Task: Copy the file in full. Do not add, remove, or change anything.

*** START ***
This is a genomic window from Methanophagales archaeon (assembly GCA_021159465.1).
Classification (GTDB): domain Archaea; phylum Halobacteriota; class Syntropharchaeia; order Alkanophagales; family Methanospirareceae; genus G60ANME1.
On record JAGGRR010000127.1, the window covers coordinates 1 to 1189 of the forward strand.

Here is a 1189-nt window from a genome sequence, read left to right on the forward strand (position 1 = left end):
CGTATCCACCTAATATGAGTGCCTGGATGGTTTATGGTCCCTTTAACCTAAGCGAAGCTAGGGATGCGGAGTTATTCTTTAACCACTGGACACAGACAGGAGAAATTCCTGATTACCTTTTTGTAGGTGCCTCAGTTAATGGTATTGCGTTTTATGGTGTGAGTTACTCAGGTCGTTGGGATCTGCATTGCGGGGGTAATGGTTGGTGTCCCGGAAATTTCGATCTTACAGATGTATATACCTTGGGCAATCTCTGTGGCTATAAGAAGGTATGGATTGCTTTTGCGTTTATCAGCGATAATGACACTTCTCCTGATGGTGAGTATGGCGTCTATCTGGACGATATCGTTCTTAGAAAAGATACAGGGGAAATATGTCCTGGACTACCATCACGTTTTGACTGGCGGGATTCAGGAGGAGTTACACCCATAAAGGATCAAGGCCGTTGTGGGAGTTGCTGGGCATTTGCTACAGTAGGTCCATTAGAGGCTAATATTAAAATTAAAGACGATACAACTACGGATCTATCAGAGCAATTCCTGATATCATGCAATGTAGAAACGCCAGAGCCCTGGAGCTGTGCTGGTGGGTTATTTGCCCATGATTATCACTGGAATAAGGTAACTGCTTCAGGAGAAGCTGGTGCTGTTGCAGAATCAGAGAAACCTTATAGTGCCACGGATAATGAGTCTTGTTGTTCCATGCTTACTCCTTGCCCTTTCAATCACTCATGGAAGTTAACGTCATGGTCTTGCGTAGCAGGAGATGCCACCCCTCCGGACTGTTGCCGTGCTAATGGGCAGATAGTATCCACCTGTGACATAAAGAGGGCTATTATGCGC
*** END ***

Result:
This is a genomic window from Methanophagales archaeon (assembly GCA_021159465.1).
Classification (GTDB): domain Archaea; phylum Halobacteriota; class Syntropharchaeia; order Alkanophagales; family Methanospirareceae; genus G60ANME1.
On record JAGGRR010000127.1, the window covers coordinates 1 to 1189 of the forward strand.

Here is a 1189-nt window from a genome sequence, read left to right on the forward strand (position 1 = left end):
CGTATCCACCTAATATGAGTGCCTGGATGGTTTATGGTCCCTTTAACCTAAGCGAAGCTAGGGATGCGGAGTTATTCTTTAACCACTGGACACAGACAGGAGAAATTCCTGATTACCTTTTTGTAGGTGCCTCAGTTAATGGTATTGCGTTTTATGGTGTGAGTTACTCAGGTCGTTGGGATCTGCATTGCGGGGGTAATGGTTGGTGTCCCGGAAATTTCGATCTTACAGATGTATATACCTTGGGCAATCTCTGTGGCTATAAGAAGGTATGGATTGCTTTTGCGTTTATCAGCGATAATGACACTTCTCCTGATGGTGAGTATGGCGTCTATCTGGACGATATCGTTCTTAGAAAAGATACAGGGGAAATATGTCCTGGACTACCATCACGTTTTGACTGGCGGGATTCAGGAGGAGTTACACCCATAAAGGATCAAGGCCGTTGTGGGAGTTGCTGGGCATTTGCTACAGTAGGTCCATTAGAGGCTAATATTAAAATTAAAGACGATACAACTACGGATCTATCAGAGCAATTCCTGATATCATGCAATGTAGAAACGCCAGAGCCCTGGAGCTGTGCTGGTGGGTTATTTGCCCATGATTATCACTGGAATAAGGTAACTGCTTCAGGAGAAGCTGGTGCTGTTGCAGAATCAGAGAAACCTTATAGTGCCACGGATAATGAGTCTTGTTGTTCCATGCTTACTCCTTGCCCTTTCAATCACTCATGGAAGTTAACGTCATGGTCTTGCGTAGCAGGAGATGCCACCCCTCCGGACTGTTGCCGTGCTAATGGGCAGATAGTATCCACCTGTGACATAAAGAGGGCTATTATGCGC